The Gulf War of 1990–91 revealed a logistical gap between the US military’s small, overnight airlift capabilities and its immense, but far-from-overnight sealift capabilities. Those first combat troops to arrive had no way to sustain combat operations until supplies arrived weeks later, via “fast” surface ships. Fortunately, their Iraqi enemy gave them months to build up their forces, and 95 percent of American materiel eventually arrived via sealift.
This need for mid-term transport led Lieutenant Colonel Donald E. Ryan, Jr., of the USAF to consider the airship’s potential for airlift. In his estimation, a modern Hindenburg would be able to carry roughly as much as a cargo jet, would be able to reach anywhere on the globe within 10 days, and would cost just a fraction of what a jet costs.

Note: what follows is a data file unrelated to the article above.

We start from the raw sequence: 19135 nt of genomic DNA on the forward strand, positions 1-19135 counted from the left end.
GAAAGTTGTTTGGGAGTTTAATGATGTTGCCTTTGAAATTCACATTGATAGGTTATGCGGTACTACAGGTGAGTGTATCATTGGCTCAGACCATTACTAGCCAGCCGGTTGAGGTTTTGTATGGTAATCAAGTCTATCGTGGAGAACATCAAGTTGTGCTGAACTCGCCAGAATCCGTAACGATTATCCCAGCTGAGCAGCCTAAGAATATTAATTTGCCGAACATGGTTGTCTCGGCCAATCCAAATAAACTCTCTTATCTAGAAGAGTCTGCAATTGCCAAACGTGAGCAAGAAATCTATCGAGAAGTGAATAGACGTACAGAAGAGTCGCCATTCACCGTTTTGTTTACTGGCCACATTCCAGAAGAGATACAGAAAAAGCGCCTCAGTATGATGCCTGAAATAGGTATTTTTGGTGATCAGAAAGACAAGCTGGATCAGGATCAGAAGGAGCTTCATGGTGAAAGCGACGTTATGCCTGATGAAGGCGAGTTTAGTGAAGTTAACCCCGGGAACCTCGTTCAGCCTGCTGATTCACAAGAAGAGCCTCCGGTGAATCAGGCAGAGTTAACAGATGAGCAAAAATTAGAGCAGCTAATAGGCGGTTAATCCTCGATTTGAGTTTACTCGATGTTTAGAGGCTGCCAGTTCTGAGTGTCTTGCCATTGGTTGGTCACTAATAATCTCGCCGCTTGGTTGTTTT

Further, airships can land without an airstrip, they can carry “outsized” cargo, they’re almost invisible to radar, and they’re surprisingly robust:
For example, the only US airship lost in combat during World War II, the K-74, took three 88mm gun hits and 200 rounds of 20mm cannon fire from a submarine it was attacking before finally going down.